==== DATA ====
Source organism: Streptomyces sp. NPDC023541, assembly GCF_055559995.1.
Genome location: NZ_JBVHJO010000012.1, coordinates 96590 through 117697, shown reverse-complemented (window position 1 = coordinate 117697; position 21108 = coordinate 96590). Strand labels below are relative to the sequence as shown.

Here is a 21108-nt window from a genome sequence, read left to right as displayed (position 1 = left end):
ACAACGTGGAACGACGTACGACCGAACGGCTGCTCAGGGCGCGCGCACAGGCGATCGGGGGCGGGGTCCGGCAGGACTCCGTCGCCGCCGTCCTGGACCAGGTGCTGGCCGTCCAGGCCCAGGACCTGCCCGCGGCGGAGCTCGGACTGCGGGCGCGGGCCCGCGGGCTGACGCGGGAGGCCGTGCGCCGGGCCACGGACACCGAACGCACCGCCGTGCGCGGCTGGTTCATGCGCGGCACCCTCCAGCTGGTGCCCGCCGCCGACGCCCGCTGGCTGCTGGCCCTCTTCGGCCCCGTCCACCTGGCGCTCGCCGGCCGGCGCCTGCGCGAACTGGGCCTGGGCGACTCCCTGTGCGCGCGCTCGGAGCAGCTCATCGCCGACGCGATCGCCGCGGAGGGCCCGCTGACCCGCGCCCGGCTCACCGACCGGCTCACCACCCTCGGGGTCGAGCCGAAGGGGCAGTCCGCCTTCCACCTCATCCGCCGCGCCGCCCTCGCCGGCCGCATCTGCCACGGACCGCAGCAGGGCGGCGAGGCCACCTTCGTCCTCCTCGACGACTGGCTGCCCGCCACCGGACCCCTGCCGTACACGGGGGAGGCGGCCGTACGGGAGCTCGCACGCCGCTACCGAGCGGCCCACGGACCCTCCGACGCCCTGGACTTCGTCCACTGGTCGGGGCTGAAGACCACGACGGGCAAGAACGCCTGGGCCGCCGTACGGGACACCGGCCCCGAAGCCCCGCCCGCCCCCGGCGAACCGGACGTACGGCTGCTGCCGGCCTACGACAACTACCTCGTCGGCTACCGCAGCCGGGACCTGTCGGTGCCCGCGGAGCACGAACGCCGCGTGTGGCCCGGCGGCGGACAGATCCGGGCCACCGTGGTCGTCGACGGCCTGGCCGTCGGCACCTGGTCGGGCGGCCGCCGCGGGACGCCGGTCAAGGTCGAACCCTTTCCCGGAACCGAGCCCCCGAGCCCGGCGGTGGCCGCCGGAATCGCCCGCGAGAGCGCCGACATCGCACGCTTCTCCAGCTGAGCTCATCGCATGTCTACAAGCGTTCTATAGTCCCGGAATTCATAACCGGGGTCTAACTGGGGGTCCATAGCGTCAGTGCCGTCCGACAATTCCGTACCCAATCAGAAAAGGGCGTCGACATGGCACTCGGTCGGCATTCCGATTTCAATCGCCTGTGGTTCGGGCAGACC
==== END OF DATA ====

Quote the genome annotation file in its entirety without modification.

Source organism: Streptomyces sp. NPDC023541, assembly GCF_055559995.1.
Genome location: NZ_JBVHJO010000012.1, coordinates 96590 through 117697, shown reverse-complemented (window position 1 = coordinate 117697; position 21108 = coordinate 96590). Strand labels below are relative to the sequence as shown.

Here is a 21108-nt window from a genome sequence, read left to right as displayed (position 1 = left end):
ACAACGTGGAACGACGTACGACCGAACGGCTGCTCAGGGCGCGCGCACAGGCGATCGGGGGCGGGGTCCGGCAGGACTCCGTCGCCGCCGTCCTGGACCAGGTGCTGGCCGTCCAGGCCCAGGACCTGCCCGCGGCGGAGCTCGGACTGCGGGCGCGGGCCCGCGGGCTGACGCGGGAGGCCGTGCGCCGGGCCACGGACACCGAACGCACCGCCGTGCGCGGCTGGTTCATGCGCGGCACCCTCCAGCTGGTGCCCGCCGCCGACGCCCGCTGGCTGCTGGCCCTCTTCGGCCCCGTCCACCTGGCGCTCGCCGGCCGGCGCCTGCGCGAACTGGGCCTGGGCGACTCCCTGTGCGCGCGCTCGGAGCAGCTCATCGCCGACGCGATCGCCGCGGAGGGCCCGCTGACCCGCGCCCGGCTCACCGACCGGCTCACCACCCTCGGGGTCGAGCCGAAGGGGCAGTCCGCCTTCCACCTCATCCGCCGCGCCGCCCTCGCCGGCCGCATCTGCCACGGACCGCAGCAGGGCGGCGAGGCCACCTTCGTCCTCCTCGACGACTGGCTGCCCGCCACCGGACCCCTGCCGTACACGGGGGAGGCGGCCGTACGGGAGCTCGCACGCCGCTACCGAGCGGCCCACGGACCCTCCGACGCCCTGGACTTCGTCCACTGGTCGGGGCTGAAGACCACGACGGGCAAGAACGCCTGGGCCGCCGTACGGGACACCGGCCCCGAAGCCCCGCCCGCCCCCGGCGAACCGGACGTACGGCTGCTGCCGGCCTACGACAACTACCTCGTCGGCTACCGCAGCCGGGACCTGTCGGTGCCCGCGGAGCACGAACGCCGCGTGTGGCCCGGCGGCGGACAGATCCGGGCCACCGTGGTCGTCGACGGCCTGGCCGTCGGCACCTGGTCGGGCGGCCGCCGCGGGACGCCGGTCAAGGTCGAACCCTTTCCCGGAACCGAGCCCCCGAGCCCGGCGGTGGCCGCCGGAATCGCCCGCGAGAGCGCCGACATCGCACGCTTCTCCAGCTGAGCTCATCGCATGTCTACAAGCGTTCTATAGTCCCGGAATTCATAACCGGGGTCTAACTGGGGGTCCATAGCGTCAGTGCCGTCCGACAATTCCGTACCCAATCAGAAAAGGGCGTCGACATGGCACTCGGTCGGCATTCCGATTTCAATCGCCTGTGGTTCGGGCAGACC